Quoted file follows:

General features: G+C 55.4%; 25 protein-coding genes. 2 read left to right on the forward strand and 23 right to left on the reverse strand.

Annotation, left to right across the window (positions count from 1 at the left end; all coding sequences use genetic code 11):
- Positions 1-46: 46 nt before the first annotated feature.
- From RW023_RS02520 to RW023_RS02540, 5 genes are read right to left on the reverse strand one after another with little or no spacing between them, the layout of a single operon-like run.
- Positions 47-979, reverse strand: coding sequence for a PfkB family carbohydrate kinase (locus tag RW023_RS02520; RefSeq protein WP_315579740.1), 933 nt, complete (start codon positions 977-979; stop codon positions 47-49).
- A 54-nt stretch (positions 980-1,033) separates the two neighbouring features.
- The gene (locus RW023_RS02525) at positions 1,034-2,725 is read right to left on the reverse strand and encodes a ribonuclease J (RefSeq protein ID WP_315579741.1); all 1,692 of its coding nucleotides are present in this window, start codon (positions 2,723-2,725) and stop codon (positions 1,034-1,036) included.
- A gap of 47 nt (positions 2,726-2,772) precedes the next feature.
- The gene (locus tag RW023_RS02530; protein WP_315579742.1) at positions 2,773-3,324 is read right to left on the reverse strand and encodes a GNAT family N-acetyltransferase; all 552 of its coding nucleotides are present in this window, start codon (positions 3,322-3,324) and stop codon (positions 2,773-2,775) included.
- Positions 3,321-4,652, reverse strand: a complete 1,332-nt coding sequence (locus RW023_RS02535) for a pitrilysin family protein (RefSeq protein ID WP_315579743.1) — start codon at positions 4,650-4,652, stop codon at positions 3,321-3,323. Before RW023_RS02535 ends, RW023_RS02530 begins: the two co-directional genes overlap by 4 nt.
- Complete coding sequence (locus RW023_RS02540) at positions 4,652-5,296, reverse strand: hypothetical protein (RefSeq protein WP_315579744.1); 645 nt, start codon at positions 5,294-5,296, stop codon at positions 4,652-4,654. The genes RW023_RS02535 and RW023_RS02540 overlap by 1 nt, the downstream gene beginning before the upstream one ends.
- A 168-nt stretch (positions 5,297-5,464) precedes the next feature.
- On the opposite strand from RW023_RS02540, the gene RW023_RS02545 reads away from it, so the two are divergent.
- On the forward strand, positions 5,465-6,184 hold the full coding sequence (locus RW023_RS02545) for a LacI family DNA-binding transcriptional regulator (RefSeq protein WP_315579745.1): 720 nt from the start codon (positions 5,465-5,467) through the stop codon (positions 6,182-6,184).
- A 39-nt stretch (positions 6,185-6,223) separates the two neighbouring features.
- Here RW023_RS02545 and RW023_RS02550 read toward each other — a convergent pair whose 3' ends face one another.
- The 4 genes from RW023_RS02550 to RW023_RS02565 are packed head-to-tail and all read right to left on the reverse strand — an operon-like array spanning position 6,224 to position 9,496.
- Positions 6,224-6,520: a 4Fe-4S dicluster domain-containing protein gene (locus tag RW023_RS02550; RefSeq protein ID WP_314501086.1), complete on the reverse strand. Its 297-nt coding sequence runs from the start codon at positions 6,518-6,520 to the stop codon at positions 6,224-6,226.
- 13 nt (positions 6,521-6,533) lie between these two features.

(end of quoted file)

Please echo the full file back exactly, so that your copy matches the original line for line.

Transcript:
General features: G+C 55.4%; 25 protein-coding genes. 2 read left to right on the forward strand and 23 right to left on the reverse strand.

Annotation, left to right across the window (positions count from 1 at the left end; all coding sequences use genetic code 11):
- Positions 1-46: 46 nt before the first annotated feature.
- From RW023_RS02520 to RW023_RS02540, 5 genes are read right to left on the reverse strand one after another with little or no spacing between them, the layout of a single operon-like run.
- Positions 47-979, reverse strand: coding sequence for a PfkB family carbohydrate kinase (locus tag RW023_RS02520; RefSeq protein WP_315579740.1), 933 nt, complete (start codon positions 977-979; stop codon positions 47-49).
- A 54-nt stretch (positions 980-1,033) separates the two neighbouring features.
- The gene (locus RW023_RS02525) at positions 1,034-2,725 is read right to left on the reverse strand and encodes a ribonuclease J (RefSeq protein ID WP_315579741.1); all 1,692 of its coding nucleotides are present in this window, start codon (positions 2,723-2,725) and stop codon (positions 1,034-1,036) included.
- A gap of 47 nt (positions 2,726-2,772) precedes the next feature.
- The gene (locus tag RW023_RS02530; protein WP_315579742.1) at positions 2,773-3,324 is read right to left on the reverse strand and encodes a GNAT family N-acetyltransferase; all 552 of its coding nucleotides are present in this window, start codon (positions 3,322-3,324) and stop codon (positions 2,773-2,775) included.
- Positions 3,321-4,652, reverse strand: a complete 1,332-nt coding sequence (locus RW023_RS02535) for a pitrilysin family protein (RefSeq protein ID WP_315579743.1) — start codon at positions 4,650-4,652, stop codon at positions 3,321-3,323. Before RW023_RS02535 ends, RW023_RS02530 begins: the two co-directional genes overlap by 4 nt.
- Complete coding sequence (locus RW023_RS02540) at positions 4,652-5,296, reverse strand: hypothetical protein (RefSeq protein WP_315579744.1); 645 nt, start codon at positions 5,294-5,296, stop codon at positions 4,652-4,654. The genes RW023_RS02535 and RW023_RS02540 overlap by 1 nt, the downstream gene beginning before the upstream one ends.
- A 168-nt stretch (positions 5,297-5,464) precedes the next feature.
- On the opposite strand from RW023_RS02540, the gene RW023_RS02545 reads away from it, so the two are divergent.
- On the forward strand, positions 5,465-6,184 hold the full coding sequence (locus RW023_RS02545) for a LacI family DNA-binding transcriptional regulator (RefSeq protein WP_315579745.1): 720 nt from the start codon (positions 5,465-5,467) through the stop codon (positions 6,182-6,184).
- A 39-nt stretch (positions 6,185-6,223) separates the two neighbouring features.
- Here RW023_RS02545 and RW023_RS02550 read toward each other — a convergent pair whose 3' ends face one another.
- The 4 genes from RW023_RS02550 to RW023_RS02565 are packed head-to-tail and all read right to left on the reverse strand — an operon-like array spanning position 6,224 to position 9,496.
- Positions 6,224-6,520: a 4Fe-4S dicluster domain-containing protein gene (locus tag RW023_RS02550; RefSeq protein ID WP_314501086.1), complete on the reverse strand. Its 297-nt coding sequence runs from the start codon at positions 6,518-6,520 to the stop codon at positions 6,224-6,226.
- 13 nt (positions 6,521-6,533) lie between these two features.